The biggest whoppers in last night’s U.S. presidential debate

I suspect that most of today’s foreign policy post-mortems about last night’s town hall debate will focus on the Libya question, in which, according to Taegan Goddard, "Obama acted like a president in the exchange while Romney was much less. It was Romney’s Gerald Ford moment."  He’s not the only one to make this assessment.  ...

By , a professor of international politics at the Fletcher School of Law and Diplomacy at Tufts University.

I suspect that most of today's foreign policy post-mortems about last night's town hall debate will focus on the Libya question, in which, according to Taegan Goddard, "Obama acted like a president in the exchange while Romney was much less. It was Romney's Gerald Ford moment."  He's not the only one to make this assessment.  I'm not sure I would go that far, but Romney did manage to convert a pretty strong initial response to the question into a bad, bad moment for him. 

But let's be honest:  regardless of whether you think Romney exaggerated in his description of Obama's Libya response or Obama exaggerated in his rejoinder, those were not the biggest foreign policy whoppers told during this debate.  Not by a long shot. 

If we're going to engage in real-keeping, then let's acknowledge that both candidates fudged, exaggerated, or flat-out lied on just about everything pertaining to foreign economic policy during last night's debate.  It was a truly bipartisan fib-fest.  I could go through the debate transcript line by line, but let's just hit the highlights.  At varous points, one or both of the candidates tried to convince undecided voters of the following: 

I suspect that most of today’s foreign policy post-mortems about last night’s town hall debate will focus on the Libya question, in which, according to Taegan Goddard, "Obama acted like a president in the exchange while Romney was much less. It was Romney’s Gerald Ford moment."  He’s not the only one to make this assessment.  I’m not sure I would go that far, but Romney did manage to convert a pretty strong initial response to the question into a bad, bad moment for him. 

But let’s be honest:  regardless of whether you think Romney exaggerated in his description of Obama’s Libya response or Obama exaggerated in his rejoinder, those were not the biggest foreign policy whoppers told during this debate.  Not by a long shot.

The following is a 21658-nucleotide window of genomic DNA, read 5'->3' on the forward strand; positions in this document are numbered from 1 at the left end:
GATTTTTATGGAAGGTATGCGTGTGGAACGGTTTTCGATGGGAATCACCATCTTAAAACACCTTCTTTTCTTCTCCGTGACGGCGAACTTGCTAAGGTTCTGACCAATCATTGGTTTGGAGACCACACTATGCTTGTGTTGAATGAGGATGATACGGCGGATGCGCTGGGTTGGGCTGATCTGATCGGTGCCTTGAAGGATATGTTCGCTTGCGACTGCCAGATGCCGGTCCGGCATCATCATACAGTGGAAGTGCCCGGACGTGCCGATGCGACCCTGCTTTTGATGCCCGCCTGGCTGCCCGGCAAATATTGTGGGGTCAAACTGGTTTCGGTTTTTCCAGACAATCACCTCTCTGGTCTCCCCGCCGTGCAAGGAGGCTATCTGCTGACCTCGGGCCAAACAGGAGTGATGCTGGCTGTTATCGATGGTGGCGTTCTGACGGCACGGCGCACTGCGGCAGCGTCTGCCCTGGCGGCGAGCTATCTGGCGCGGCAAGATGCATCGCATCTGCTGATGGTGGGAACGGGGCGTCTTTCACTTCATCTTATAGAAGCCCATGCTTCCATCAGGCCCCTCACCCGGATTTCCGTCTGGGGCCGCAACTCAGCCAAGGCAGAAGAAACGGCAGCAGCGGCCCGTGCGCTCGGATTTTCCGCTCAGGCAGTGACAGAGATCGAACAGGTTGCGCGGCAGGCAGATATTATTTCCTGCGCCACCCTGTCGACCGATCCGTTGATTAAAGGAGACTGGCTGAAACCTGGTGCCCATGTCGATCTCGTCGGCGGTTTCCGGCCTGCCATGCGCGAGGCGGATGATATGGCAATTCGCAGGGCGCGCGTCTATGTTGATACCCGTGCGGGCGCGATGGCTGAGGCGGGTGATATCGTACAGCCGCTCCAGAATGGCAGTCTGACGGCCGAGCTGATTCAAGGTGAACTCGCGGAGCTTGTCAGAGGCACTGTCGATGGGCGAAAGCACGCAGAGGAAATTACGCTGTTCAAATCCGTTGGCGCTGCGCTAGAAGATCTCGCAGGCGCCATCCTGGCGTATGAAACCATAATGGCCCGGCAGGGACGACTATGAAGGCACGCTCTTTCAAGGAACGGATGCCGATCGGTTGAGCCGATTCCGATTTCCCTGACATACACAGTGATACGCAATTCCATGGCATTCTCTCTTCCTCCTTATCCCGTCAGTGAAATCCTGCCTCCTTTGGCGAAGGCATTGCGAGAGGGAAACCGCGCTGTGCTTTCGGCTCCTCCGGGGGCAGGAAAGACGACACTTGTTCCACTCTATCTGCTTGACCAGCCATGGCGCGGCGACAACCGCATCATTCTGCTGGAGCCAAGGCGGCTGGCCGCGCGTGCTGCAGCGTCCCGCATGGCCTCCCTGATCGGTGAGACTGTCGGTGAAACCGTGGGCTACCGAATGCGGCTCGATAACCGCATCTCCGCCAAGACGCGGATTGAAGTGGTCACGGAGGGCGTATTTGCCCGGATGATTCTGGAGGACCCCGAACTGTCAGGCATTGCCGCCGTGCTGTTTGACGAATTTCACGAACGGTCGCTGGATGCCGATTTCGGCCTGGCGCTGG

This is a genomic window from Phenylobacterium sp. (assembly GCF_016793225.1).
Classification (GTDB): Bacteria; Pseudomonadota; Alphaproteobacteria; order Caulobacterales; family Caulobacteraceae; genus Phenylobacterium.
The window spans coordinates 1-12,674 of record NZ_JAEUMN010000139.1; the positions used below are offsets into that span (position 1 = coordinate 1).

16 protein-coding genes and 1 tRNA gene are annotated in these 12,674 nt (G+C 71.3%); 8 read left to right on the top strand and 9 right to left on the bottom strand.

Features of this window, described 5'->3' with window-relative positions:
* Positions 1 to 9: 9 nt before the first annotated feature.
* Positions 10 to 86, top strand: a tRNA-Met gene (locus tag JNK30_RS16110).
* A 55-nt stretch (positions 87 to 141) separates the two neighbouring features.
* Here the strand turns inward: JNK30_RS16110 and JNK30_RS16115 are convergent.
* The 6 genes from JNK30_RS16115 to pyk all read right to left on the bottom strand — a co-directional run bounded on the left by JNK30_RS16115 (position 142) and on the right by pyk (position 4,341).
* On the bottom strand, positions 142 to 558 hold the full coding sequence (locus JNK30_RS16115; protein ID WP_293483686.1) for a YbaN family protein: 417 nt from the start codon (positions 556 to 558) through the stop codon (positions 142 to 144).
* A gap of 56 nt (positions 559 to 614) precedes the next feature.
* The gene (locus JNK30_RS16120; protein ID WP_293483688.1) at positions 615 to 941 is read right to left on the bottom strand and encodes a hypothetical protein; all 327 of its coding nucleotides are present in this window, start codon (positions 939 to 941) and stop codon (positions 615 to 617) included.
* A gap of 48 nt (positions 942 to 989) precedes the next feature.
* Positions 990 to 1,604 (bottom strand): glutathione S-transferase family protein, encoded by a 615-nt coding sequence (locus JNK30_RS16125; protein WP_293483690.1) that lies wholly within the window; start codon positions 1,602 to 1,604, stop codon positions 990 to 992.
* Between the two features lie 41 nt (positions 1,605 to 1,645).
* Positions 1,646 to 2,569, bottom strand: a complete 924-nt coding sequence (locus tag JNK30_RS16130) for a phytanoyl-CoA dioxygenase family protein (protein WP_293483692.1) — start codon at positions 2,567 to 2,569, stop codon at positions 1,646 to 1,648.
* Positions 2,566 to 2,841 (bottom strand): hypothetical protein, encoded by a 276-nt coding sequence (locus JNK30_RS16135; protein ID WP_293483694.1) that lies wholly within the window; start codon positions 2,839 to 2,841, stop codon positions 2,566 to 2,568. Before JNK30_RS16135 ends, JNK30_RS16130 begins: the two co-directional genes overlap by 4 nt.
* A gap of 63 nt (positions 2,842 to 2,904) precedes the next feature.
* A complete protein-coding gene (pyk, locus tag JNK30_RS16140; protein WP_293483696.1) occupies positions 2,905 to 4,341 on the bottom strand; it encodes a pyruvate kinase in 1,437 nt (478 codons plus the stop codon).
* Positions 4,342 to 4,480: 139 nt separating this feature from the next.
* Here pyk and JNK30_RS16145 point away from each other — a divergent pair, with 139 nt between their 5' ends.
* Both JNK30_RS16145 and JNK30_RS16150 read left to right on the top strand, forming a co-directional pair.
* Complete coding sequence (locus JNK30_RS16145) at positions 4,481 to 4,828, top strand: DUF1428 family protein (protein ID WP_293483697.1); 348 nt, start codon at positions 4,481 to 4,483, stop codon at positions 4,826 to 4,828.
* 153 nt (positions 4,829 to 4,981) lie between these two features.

If we’re going to engage in real-keeping, then let’s acknowledge that both candidates fudged, exaggerated, or flat-out lied on just about everything pertaining to foreign economic policy during last night’s debate.  It was a truly bipartisan fib-fest.  I could go through the debate transcript line by line, but let’s just hit the highlights.  At varous points, one or both of the candidates tried to convince undecided voters of the following: 

1)  Energy independence is the cure for what ails the U.S. economy;

2)  The U.S. loses from trade with China, and tougher trade enforcement will fix that;

3)  Free trade with Latin America will create millions and millions of jobs;

4)  The only reason China is doing well comparatively is that it’s keeping its currency undervalued; and finally

5)  Illegal immigration is threatening the American economy. 

Let’s inject a little reality here, shall we?  Repeat after me: 

1)  Because most energy sources are traded in global markets, energy independence has zero effect on the economy (though there might be a few security dividends).

2)  The United States benefits a great deal from trade with China and the rest of the world.

3)  Perfect trade enforcement would have only a marginal impact on employment;

4)  China’s currency interventions have been slowing down for much of 2012.  Literally.

5)  Illegal immigration into the United States "has been in reverse for several years."

If the foreign policy debate next week has as much mendacity as this one on the global economy, your humble blogger will be passed out in a drunken stupor by 9:30 PM. 

Daniel W. Drezner is a professor of international politics at the Fletcher School of Law and Diplomacy at Tufts University, where he is the co-director of the Russia and Eurasia Program. Twitter: @dandrezner

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